As an architect, I have always cared deeply about the needs of those who have entrusted me to co-create their homes and workplaces with them. However, I never understood how much I could influence their health and well-being until fate dealt me a personal lemon. In this article I will introduce myself and tell you about the journey that has lead me to specialize in a very unconventional approach to creating homes.
Early in my career I became chronically ill. I realized that my own inexplicable illness, which had puzzled many physicians, was caused by chemicals used in the construction of a new home I had lived in. I had multiple chemical sensitivities, or environmental illness. That was 22 years ago.
Until that time, designing for health and environmental considerations had been of only peripheral concern to me. I, like many architects, considered myself to be an artist, not a technician! I concerned myself with beauty, flow, spatial experience and the fulfilling of my clients desires. I left the nitty-gritty of what was in the systems and materials up to the engineers and product manufacturers. I just assumed the EPA or some other governmental body was looking out for us. .Then I discovered through my own illness and recovery that, in essence, we are all involuntary participants in an unregulated massive experiment called industrialized building.
Faced with the daunting task of creating a chemical-free sanctuary, in which I could regain my own health, I had the opportunity for much soul-searching. I began to realize that the standard building practices, on which I had built my career, were often destructive, not only to the health of the occupants but to the environment as well. Together with my physician, Dr. Erica Elliott, and John Banta, a dedicated building scientist, I wrote my first book, Prescriptions for a Healthy House, in the hopes of influencing other architects, builders, and homeowners to build healthier homes. I wanted to make the process accessible and easier than it had been for me. In this writing I had unknowingly created my lemonade stand!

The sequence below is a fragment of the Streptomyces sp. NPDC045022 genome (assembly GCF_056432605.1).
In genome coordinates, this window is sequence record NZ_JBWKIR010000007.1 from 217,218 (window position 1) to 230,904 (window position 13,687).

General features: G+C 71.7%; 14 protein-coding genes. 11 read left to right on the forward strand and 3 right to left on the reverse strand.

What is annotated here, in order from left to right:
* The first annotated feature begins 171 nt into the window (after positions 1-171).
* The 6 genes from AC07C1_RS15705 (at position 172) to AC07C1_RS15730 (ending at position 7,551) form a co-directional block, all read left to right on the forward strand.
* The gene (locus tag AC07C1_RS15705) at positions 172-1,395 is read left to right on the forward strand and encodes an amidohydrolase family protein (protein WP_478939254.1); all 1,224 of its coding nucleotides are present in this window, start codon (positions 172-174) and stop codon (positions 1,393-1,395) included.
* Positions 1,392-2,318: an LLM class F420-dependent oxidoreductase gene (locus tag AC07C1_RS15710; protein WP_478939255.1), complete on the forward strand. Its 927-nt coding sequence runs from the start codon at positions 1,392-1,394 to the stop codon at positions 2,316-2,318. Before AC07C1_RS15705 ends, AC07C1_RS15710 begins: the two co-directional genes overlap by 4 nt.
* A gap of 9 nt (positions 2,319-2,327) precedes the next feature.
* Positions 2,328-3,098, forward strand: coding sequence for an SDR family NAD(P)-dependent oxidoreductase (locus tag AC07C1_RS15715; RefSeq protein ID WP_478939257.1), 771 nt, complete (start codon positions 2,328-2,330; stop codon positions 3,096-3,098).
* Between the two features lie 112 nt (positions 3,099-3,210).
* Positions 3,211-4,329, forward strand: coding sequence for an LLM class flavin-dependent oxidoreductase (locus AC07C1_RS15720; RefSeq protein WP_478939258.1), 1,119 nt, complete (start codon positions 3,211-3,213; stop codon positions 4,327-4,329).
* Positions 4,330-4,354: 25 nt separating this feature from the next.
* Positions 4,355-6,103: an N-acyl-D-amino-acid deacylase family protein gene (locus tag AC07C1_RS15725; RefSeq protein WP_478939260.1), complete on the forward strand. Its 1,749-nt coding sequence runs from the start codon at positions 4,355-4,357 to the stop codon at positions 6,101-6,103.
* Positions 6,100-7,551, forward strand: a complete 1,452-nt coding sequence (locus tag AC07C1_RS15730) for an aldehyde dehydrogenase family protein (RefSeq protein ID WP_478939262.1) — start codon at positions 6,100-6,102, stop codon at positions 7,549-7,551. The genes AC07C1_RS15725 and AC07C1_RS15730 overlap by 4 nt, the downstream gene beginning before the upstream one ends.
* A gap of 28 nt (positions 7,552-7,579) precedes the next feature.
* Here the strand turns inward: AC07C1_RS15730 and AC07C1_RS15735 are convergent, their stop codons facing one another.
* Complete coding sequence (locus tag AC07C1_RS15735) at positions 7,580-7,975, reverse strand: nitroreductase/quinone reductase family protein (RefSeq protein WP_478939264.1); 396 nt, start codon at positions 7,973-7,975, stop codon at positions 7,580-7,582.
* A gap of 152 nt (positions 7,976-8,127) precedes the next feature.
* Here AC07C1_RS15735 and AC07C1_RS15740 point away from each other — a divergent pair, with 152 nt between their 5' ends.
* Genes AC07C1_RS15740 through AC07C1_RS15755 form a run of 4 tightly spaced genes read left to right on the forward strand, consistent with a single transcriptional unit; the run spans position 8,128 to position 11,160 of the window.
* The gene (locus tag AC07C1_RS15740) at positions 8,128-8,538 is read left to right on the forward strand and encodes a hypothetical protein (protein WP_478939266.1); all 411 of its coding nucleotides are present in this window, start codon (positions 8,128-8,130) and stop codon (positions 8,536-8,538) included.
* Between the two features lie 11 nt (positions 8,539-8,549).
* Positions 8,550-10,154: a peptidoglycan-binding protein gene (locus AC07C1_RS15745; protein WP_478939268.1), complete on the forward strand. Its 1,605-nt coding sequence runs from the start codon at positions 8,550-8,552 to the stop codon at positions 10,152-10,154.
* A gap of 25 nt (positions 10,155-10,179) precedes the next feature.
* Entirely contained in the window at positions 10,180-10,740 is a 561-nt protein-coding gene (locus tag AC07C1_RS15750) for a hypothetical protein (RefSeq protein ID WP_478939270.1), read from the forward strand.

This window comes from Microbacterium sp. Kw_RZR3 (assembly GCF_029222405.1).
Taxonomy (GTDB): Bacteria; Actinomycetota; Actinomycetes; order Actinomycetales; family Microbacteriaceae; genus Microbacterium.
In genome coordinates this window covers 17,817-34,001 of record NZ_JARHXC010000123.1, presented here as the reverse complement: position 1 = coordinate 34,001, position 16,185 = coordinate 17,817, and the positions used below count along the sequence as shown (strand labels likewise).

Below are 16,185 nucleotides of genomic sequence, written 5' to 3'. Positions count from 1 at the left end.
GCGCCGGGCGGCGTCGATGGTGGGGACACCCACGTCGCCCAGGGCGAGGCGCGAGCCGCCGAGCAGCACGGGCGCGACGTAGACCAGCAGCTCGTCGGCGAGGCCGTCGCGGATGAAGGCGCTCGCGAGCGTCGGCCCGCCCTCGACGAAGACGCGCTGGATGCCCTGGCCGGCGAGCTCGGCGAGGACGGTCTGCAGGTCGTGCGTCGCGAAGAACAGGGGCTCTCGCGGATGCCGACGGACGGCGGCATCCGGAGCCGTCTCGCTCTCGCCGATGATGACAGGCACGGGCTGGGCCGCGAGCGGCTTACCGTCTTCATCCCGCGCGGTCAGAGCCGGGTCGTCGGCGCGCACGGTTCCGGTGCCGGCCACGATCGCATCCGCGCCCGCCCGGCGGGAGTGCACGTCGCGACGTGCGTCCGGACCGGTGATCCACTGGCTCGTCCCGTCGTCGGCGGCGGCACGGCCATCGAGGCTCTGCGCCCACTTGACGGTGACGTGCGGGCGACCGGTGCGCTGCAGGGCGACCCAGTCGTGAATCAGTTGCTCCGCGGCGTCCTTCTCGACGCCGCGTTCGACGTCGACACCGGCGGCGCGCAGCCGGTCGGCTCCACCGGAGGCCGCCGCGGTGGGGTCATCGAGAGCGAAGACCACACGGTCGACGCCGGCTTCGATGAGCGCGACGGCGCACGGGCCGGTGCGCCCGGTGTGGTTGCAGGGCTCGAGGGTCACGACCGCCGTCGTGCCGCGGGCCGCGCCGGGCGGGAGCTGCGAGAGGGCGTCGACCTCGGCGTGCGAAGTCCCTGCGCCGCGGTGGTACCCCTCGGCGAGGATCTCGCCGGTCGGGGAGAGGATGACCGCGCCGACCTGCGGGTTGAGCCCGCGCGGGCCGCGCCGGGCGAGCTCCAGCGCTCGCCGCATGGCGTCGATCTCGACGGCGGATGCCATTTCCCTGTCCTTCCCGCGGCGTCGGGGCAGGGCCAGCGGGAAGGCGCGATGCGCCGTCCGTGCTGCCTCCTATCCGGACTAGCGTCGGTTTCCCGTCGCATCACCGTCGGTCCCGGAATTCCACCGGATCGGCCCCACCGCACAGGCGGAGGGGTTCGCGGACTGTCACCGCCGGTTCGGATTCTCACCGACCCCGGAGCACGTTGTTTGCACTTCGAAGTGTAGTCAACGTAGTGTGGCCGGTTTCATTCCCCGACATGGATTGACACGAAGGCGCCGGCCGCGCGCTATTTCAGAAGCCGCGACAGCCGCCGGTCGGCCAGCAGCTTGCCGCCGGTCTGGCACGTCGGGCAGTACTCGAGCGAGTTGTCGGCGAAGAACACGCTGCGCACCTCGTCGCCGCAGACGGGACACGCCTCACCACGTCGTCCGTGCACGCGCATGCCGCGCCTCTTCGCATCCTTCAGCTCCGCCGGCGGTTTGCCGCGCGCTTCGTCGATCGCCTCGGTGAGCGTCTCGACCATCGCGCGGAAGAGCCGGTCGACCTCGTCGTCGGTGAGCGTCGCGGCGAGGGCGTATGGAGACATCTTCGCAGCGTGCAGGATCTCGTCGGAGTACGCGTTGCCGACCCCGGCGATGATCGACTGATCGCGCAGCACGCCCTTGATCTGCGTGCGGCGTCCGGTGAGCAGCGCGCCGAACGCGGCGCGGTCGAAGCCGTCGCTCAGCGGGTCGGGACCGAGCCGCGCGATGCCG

It was during the time of my recovery that I became a student of Building Biology. This science and philosophy of building for human and planetary health, originating in Germany, was essentially unknown to Architects in North America. It went beyond creating environments that were free of harmful chemicals. In a nutshell Building Biology holds nature as the gold standard for human health and as the ultimate model for sustainability. I learned that to the extent that we understand and incorporate the physics of the natural environment into our buildings, we will be nurtured by them and at the same time, we will automatically model many facets of sustainable building.
Robert and I moved to Ashland in October of 2010 after a long and fruitful collaboration in Santa Fe. We were drawn here by the vibrancy of the community and the company of so many like-minded people who are deeply concerned about the creation of a sustainable future and who share an impressive diversity of expertise. In the LocalsGuide I plan to share with my fellow Ashlanders some “jewels” for creating healthy home that I have learned so far in my journey.